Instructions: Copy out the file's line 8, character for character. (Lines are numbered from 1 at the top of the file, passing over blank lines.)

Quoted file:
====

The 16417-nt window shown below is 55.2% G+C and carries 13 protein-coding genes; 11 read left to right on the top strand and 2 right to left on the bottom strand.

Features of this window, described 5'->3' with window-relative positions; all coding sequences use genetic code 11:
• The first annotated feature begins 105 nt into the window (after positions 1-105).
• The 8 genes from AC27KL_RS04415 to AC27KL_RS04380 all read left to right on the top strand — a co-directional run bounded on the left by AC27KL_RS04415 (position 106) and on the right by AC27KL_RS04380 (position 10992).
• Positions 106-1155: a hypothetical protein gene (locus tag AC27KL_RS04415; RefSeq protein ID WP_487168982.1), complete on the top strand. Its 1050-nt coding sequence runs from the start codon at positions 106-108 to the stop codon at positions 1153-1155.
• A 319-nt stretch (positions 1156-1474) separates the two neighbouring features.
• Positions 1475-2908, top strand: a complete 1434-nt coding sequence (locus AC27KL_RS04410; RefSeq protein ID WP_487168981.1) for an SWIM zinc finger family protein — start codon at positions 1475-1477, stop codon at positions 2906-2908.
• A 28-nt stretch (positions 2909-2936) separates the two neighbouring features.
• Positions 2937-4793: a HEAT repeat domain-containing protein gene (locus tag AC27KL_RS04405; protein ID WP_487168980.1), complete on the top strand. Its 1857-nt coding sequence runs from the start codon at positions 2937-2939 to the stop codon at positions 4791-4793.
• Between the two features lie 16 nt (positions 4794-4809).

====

• A 28-nt stretch (positions 2909-2936) separates the two neighbouring features.